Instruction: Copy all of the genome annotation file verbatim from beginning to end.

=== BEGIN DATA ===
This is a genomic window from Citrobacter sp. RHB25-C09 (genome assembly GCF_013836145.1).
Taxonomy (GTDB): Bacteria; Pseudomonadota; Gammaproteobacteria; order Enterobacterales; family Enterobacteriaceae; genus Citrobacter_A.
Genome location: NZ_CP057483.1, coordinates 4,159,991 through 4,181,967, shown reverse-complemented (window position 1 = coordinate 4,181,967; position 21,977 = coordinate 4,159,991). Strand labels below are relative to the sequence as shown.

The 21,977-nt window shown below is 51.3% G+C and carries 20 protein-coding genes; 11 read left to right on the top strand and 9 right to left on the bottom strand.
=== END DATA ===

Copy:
This is a genomic window from Citrobacter sp. RHB25-C09 (genome assembly GCF_013836145.1).
Taxonomy (GTDB): Bacteria; Pseudomonadota; Gammaproteobacteria; order Enterobacterales; family Enterobacteriaceae; genus Citrobacter_A.
Genome location: NZ_CP057483.1, coordinates 4,159,991 through 4,181,967, shown reverse-complemented (window position 1 = coordinate 4,181,967; position 21,977 = coordinate 4,159,991). Strand labels below are relative to the sequence as shown.

The 21,977-nt window shown below is 51.3% G+C and carries 20 protein-coding genes; 11 read left to right on the top strand and 9 right to left on the bottom strand.